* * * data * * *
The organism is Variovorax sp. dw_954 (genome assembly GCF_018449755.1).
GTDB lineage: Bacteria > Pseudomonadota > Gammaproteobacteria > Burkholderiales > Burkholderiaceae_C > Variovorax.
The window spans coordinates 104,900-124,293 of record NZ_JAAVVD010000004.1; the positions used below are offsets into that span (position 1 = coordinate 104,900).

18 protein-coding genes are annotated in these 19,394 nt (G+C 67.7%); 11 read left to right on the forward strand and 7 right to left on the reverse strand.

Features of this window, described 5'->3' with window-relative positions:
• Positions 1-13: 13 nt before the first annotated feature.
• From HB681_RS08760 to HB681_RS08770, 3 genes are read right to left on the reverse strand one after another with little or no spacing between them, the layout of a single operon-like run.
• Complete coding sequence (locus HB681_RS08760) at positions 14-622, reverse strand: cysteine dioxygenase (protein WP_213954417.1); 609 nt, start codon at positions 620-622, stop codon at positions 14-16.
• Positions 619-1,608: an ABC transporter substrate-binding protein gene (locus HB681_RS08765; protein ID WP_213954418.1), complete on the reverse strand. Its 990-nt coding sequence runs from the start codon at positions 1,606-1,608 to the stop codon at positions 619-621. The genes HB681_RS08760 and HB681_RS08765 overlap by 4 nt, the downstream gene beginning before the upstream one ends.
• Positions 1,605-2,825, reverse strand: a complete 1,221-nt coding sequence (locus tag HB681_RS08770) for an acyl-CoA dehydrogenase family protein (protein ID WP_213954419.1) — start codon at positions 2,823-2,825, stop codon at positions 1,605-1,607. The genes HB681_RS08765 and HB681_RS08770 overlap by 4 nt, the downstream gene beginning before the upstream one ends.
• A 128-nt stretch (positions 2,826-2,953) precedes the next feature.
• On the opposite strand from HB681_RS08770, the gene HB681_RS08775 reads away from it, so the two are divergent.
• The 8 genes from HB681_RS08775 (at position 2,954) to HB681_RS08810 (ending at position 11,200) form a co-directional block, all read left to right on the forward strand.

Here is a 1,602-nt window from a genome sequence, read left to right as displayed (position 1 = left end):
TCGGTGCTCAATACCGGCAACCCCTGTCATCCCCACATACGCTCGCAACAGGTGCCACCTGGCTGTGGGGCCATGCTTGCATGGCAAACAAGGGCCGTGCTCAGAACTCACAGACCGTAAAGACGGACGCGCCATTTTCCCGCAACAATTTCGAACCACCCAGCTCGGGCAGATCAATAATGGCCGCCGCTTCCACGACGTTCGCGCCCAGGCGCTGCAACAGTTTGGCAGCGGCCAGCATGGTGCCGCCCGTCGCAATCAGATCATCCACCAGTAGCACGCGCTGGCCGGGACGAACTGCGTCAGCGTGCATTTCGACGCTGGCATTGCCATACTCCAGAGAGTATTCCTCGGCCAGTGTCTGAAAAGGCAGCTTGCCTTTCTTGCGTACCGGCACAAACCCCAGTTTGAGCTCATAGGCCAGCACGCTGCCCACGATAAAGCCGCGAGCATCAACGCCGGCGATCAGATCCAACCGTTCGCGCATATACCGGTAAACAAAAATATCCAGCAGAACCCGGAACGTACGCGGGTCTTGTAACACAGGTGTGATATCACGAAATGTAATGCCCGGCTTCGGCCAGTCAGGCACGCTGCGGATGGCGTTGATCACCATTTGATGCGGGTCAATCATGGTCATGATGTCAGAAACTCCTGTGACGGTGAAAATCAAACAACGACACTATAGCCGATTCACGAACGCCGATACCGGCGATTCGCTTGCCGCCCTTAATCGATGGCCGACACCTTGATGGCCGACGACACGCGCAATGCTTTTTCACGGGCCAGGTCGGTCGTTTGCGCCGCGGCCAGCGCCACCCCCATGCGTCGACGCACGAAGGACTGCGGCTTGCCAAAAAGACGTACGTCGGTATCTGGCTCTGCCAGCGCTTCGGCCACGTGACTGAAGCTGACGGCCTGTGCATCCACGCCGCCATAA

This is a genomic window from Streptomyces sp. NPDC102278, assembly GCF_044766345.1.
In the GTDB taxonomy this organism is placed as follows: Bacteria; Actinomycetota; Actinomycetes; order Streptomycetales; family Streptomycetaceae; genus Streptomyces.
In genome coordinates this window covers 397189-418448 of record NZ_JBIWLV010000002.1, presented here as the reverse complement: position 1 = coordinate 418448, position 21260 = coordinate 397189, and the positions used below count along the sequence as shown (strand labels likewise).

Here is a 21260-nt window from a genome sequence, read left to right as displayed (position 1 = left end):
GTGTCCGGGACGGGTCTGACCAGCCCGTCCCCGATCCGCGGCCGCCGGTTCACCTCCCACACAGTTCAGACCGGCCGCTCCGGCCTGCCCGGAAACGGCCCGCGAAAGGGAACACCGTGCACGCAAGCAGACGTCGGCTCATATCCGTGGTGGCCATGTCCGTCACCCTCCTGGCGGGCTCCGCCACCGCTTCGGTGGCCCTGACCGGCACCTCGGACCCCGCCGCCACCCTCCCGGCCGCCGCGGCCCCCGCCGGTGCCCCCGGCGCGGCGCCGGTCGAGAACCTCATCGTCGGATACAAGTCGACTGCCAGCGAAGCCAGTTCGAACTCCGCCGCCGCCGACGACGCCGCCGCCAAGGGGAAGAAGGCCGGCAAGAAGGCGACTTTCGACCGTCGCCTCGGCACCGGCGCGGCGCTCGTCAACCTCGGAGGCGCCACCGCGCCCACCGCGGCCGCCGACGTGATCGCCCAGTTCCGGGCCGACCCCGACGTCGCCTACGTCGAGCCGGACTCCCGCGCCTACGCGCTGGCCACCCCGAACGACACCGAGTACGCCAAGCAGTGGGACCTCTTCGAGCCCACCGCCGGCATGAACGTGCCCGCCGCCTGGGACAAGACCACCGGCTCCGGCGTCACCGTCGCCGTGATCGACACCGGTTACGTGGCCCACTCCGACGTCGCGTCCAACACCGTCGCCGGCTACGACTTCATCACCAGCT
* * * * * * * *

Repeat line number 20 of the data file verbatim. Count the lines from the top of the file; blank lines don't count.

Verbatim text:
GTGTCCGGGACGGGTCTGACCAGCCCGTCCCCGATCCGCGGCCGCCGGTTCACCTCCCACACAGTTCAGACCGGCCGCTCCGGCCTGCCCGGAAACGGCCCGCGAAAGGGAACACCGTGCACGCAAGCAGACGTCGGCTCATATCCGTGGTGGCCATGTCCGTCACCCTCCTGGCGGGCTCCGCCACCGCTTCGGTGGCCCTGACCGGCACCTCGGACCCCGCCGCCACCCTCCCGGCCGCCGCGGCCCCCGCCGGTGCCCCCGGCGCGGCGCCGGTCGAGAACCTCATCGTCGGATACAAGTCGACTGCCAGCGAAGCCAGTTCGAACTCCGCCGCCGCCGACGACGCCGCCGCCAAGGGGAAGAAGGCCGGCAAGAAGGCGACTTTCGACCGTCGCCTCGGCACCGGCGCGGCGCTCGTCAACCTCGGAGGCGCCACCGCGCCCACCGCGGCCGCCGACGTGATCGCCCAGTTCCGGGCCGACCCCGACGTCGCCTACGTCGAGCCGGACTCCCGCGCCTACGCGCTGGCCACCCCGAACGACACCGAGTACGCCAAGCAGTGGGACCTCTTCGAGCCCACCGCCGGCATGAACGTGCCCGCCGCCTGGGACAAGACCACCGGCTCCGGCGTCACCGTCGCCGTGATCGACACCGGTTACGTGGCCCACTCCGACGTCGCGTCCAACACCGTCGCCGGCTACGACTTCATCACCAGCT